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I am looking to buy a bike for my wife on the internet, but the challenge is I do not know what frame will be most suitable for her.

We plan to buy a hardtail for leisure rides on the weekends so we favor upright position.

Her inseam is 82 cm and her height is 172 cm.

I have an option to buy Cube Aim 2017 of 17', 18' or 19. https://www.cube.eu/en/2017/hardtail/aim/cube-aim-race-blacknblue-2017/

By looking at geometry charts provided above (including stack and reach) is it possible to recommend the frame size which will most likely feel right for leisure rides?

Thanks


Geometries

17" Geo Chart 18" Geo Chart 19" Geo Chart

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    Buying a bike on the internet is like buying clothing on the internet only much worse. You can have all the right body measurements but each bike company and even each bike model is sized slightly differently. Ultimately, “fit” is only something you can determine by trying different bikes and bike sizes, and making adjustments to crank length, seat height, seat position, stem length, handlebar angle, etc. There’s a reason that buying bikes on the internet is cheaper than at a bike shop and that’s because you’re much less likely to get a good fit. – RoboKaren Feb 8 '18 at 21:01
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    Actually, buying bikes is far easier than buying clothes. For clothes you almost never get accurate size tables and often it's even not told which standard the size numbers are, but for bikes you usually have measurements down to millimeter (see the question for examples). If you know which size fits you, it's trivial to pick a bike with correct measurements. – ojs Feb 8 '18 at 22:01
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    Politely - try a few bikes out in person. What looks nice might be uncomfortable. Do consider buying retail from your Local Bike Shop too - they aren't a lot more expensive and you get much better service. – Criggie Feb 8 '18 at 23:30
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    @Criggie - Frankly, many LBS are piss poor at fit. Often you get someone who is young and flexible prescribing their preferred riding position to if it was "The" position from which all others should be measured, or you have someone who has taken a 3 day course with no formal background in human kinetics who is constantly over reaching their knowledge. You also can get ones trying to push old stock out the door and are more than happy putting you on a frame that doesn't quite fit in order to do so. In my 20+ years experience I only found one LBS that did an okay job at fit. – Rider_X Feb 8 '18 at 23:47
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    @Criggie That is a totally fair criticism, there is a lot to be said about a test ride, that said, I often find it takes weeks or months of riding a particular bike before I really get what its about. It is hard to make that assessment on a 5-10 minute spin. Its sort of like a type of theater, its designed to make you feel better about a purchase, but I have personally rarely found it to provide much real insight other than "it is COMPLETELY WRONG". Especially, if it is a "deal" you can convince yourself of all sorts of things on a short ride. – Rider_X Feb 9 '18 at 0:10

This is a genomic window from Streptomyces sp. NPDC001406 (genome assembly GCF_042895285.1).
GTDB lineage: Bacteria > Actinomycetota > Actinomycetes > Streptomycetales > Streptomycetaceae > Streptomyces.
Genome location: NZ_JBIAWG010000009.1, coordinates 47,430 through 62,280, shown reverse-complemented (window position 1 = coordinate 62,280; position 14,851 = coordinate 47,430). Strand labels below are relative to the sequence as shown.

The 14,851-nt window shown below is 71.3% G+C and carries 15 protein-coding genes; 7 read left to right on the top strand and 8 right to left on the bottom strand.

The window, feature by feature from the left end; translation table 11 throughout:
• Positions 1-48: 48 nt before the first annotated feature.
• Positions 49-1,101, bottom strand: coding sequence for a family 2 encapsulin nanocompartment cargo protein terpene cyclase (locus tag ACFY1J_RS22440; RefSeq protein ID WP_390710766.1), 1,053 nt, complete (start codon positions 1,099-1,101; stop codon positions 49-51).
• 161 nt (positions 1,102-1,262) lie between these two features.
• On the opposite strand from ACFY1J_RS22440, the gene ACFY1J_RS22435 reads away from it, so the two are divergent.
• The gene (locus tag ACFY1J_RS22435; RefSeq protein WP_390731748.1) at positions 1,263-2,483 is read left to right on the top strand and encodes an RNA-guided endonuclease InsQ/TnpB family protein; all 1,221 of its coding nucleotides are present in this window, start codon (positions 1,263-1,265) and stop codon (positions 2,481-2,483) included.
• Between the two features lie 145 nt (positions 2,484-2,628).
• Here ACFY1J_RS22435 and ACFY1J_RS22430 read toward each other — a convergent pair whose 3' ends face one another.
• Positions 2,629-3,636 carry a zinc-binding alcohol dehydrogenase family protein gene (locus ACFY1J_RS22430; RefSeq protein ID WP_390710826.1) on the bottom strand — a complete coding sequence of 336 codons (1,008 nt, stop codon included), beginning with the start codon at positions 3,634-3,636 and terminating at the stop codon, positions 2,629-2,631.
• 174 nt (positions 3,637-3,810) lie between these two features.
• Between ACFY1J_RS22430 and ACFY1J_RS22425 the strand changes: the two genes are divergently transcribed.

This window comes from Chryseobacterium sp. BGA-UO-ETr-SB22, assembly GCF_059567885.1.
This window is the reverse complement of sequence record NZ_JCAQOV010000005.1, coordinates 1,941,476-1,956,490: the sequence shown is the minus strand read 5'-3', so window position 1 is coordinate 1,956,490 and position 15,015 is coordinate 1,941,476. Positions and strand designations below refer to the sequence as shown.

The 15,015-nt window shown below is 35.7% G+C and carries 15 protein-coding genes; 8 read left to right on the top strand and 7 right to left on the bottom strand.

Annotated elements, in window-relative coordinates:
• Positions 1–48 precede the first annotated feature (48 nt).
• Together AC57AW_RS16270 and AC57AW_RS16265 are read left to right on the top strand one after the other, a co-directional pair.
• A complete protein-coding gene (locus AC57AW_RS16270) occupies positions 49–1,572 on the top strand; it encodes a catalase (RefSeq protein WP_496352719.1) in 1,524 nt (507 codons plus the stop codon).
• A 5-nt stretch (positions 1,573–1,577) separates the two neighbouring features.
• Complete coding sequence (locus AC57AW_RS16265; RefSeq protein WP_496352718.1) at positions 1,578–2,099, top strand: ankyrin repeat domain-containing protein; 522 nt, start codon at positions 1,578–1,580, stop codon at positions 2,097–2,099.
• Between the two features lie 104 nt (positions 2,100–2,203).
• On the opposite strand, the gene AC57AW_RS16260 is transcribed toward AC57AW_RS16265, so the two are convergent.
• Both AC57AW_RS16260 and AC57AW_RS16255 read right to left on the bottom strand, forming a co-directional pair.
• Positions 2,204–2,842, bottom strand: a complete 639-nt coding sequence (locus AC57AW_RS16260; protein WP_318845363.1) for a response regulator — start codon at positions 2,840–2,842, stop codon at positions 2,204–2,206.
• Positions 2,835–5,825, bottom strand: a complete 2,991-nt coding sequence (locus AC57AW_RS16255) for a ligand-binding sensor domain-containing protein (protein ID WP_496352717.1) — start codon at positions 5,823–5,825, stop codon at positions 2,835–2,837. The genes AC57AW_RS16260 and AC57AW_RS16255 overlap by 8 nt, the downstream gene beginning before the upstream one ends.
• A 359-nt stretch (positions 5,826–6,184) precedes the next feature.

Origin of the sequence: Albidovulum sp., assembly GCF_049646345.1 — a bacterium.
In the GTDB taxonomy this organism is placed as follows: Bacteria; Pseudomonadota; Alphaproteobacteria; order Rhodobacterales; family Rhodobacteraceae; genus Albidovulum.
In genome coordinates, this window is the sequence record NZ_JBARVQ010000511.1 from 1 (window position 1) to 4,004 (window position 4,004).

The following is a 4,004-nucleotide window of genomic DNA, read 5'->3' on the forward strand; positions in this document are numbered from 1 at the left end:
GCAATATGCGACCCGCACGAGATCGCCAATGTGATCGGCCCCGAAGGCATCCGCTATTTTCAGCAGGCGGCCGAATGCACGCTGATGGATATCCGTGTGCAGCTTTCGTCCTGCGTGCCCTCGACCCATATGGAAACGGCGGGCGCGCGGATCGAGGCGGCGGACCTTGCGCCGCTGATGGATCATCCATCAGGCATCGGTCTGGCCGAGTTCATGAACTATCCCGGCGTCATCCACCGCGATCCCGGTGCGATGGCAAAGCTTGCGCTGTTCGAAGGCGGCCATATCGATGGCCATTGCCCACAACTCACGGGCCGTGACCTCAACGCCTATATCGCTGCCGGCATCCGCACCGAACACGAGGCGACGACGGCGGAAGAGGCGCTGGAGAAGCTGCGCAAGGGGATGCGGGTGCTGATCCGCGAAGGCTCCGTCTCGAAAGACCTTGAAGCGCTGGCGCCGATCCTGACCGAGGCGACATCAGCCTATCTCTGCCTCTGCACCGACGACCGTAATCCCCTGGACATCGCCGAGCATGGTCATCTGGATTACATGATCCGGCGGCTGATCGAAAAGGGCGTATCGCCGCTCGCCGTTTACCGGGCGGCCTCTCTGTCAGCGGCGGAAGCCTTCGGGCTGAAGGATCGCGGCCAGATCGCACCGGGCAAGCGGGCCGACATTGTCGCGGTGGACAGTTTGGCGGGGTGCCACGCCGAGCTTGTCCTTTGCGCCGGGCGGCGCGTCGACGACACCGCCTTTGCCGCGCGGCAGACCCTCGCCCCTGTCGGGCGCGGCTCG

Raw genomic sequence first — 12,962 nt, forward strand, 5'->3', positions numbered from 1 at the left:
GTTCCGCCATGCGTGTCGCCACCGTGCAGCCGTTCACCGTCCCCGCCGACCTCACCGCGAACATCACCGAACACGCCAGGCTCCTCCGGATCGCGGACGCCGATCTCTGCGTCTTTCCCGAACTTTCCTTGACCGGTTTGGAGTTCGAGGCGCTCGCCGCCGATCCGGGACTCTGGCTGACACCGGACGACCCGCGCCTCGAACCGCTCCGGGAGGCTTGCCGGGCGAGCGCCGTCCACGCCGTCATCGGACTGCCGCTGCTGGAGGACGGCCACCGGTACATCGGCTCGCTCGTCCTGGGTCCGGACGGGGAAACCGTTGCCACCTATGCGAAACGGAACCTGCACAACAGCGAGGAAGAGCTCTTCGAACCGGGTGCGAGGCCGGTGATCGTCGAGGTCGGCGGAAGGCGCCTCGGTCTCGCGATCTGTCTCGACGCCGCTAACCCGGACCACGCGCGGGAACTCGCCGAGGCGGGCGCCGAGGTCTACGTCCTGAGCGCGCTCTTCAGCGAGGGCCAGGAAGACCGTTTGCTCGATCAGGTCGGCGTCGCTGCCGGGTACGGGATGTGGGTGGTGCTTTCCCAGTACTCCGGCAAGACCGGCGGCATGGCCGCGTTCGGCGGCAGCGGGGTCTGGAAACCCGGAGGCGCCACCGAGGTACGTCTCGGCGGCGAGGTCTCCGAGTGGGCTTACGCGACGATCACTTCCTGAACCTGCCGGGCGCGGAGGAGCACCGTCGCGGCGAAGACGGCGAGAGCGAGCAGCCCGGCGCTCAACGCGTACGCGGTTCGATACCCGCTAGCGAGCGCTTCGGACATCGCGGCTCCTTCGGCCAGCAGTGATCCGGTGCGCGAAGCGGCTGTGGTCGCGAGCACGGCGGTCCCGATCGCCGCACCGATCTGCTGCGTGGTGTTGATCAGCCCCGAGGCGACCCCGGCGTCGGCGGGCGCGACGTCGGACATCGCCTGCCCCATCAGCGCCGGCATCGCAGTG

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Strangely your wife's proportions are very close to mine, except I am a little taller. Speaking from experience, in terms of mainstream bicycle fit curves, this a somewhat long inseam for height, which means

  1. You need a relatively taller stack
  2. You need a relatively shorter reach (a relatively taller inseam means a shorter torso).

This is essentially the worst combination for fitting, which means ordering sight unseen will be difficult to guarantee the best fit. Being marketed with the words "race" makes me concern that the frames may not have enough stack, but looking at the geo chart suggests the stack is decent.

All that said, I think either the 17" or 18" could work, the 19" is too big. Both the 17 and 18" have nearly identical stack heights, but differ in front-center dimensions (and reach) due to differences in seat tube angles (the top tube length is also nearly identical between the two).

The two sizes also use different wheel sizes. The 17" uses 29er wheels (larger), a slacker seat tube angle and therefore as has a shorter front to center measurement and a 1 cm shorter reach, while the 18" uses smaller wheels (27.5) and a longer front to center measurement. Perhaps this is to offset handling characteristics of the different wheel sizes? I would almost phone to confirm the geometries.